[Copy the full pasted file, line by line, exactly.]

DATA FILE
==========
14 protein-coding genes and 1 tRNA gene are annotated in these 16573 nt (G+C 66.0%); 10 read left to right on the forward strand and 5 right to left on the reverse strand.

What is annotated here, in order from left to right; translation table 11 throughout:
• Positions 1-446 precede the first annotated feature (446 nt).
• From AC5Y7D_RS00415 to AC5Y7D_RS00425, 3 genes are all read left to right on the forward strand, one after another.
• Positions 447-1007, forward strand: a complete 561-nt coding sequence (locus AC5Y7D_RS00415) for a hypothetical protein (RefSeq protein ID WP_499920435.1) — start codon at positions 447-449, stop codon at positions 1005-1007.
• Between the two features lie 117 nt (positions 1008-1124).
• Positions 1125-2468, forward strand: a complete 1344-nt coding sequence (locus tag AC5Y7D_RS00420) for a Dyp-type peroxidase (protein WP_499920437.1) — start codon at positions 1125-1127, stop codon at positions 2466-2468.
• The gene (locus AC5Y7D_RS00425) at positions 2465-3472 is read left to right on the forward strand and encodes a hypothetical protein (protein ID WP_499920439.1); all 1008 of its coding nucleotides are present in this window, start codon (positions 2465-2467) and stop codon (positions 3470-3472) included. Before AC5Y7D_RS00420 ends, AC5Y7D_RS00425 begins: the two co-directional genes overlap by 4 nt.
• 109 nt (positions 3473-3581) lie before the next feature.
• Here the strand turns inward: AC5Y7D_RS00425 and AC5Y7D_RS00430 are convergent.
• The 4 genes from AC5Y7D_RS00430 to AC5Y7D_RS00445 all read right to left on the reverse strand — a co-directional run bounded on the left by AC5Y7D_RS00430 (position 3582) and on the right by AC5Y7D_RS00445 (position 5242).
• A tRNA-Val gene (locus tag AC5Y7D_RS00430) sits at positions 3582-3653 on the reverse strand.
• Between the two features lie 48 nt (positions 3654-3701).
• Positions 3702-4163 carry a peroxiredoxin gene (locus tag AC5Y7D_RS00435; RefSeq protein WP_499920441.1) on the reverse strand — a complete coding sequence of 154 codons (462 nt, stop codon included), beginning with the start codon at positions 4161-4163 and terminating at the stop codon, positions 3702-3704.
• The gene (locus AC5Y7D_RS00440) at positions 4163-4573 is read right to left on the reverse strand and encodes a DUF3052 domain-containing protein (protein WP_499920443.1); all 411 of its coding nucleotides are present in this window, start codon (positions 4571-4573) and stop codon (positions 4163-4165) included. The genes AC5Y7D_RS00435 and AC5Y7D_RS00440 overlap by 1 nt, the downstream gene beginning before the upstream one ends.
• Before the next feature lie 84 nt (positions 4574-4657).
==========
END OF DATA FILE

14 protein-coding genes and 1 tRNA gene are annotated in these 16573 nt (G+C 66.0%); 10 read left to right on the forward strand and 5 right to left on the reverse strand.

What is annotated here, in order from left to right; translation table 11 throughout:
• Positions 1-446 precede the first annotated feature (446 nt).
• From AC5Y7D_RS00415 to AC5Y7D_RS00425, 3 genes are all read left to right on the forward strand, one after another.
• Positions 447-1007, forward strand: a complete 561-nt coding sequence (locus AC5Y7D_RS00415) for a hypothetical protein (RefSeq protein ID WP_499920435.1) — start codon at positions 447-449, stop codon at positions 1005-1007.
• Between the two features lie 117 nt (positions 1008-1124).
• Positions 1125-2468, forward strand: a complete 1344-nt coding sequence (locus tag AC5Y7D_RS00420) for a Dyp-type peroxidase (protein WP_499920437.1) — start codon at positions 1125-1127, stop codon at positions 2466-2468.
• The gene (locus AC5Y7D_RS00425) at positions 2465-3472 is read left to right on the forward strand and encodes a hypothetical protein (protein ID WP_499920439.1); all 1008 of its coding nucleotides are present in this window, start codon (positions 2465-2467) and stop codon (positions 3470-3472) included. Before AC5Y7D_RS00420 ends, AC5Y7D_RS00425 begins: the two co-directional genes overlap by 4 nt.
• 109 nt (positions 3473-3581) lie before the next feature.
• Here the strand turns inward: AC5Y7D_RS00425 and AC5Y7D_RS00430 are convergent.
• The 4 genes from AC5Y7D_RS00430 to AC5Y7D_RS00445 all read right to left on the reverse strand — a co-directional run bounded on the left by AC5Y7D_RS00430 (position 3582) and on the right by AC5Y7D_RS00445 (position 5242).
• A tRNA-Val gene (locus tag AC5Y7D_RS00430) sits at positions 3582-3653 on the reverse strand.
• Between the two features lie 48 nt (positions 3654-3701).
• Positions 3702-4163 carry a peroxiredoxin gene (locus tag AC5Y7D_RS00435; RefSeq protein WP_499920441.1) on the reverse strand — a complete coding sequence of 154 codons (462 nt, stop codon included), beginning with the start codon at positions 4161-4163 and terminating at the stop codon, positions 3702-3704.
• The gene (locus AC5Y7D_RS00440) at positions 4163-4573 is read right to left on the reverse strand and encodes a DUF3052 domain-containing protein (protein WP_499920443.1); all 411 of its coding nucleotides are present in this window, start codon (positions 4571-4573) and stop codon (positions 4163-4165) included. The genes AC5Y7D_RS00435 and AC5Y7D_RS00440 overlap by 1 nt, the downstream gene beginning before the upstream one ends.
• Before the next feature lie 84 nt (positions 4574-4657).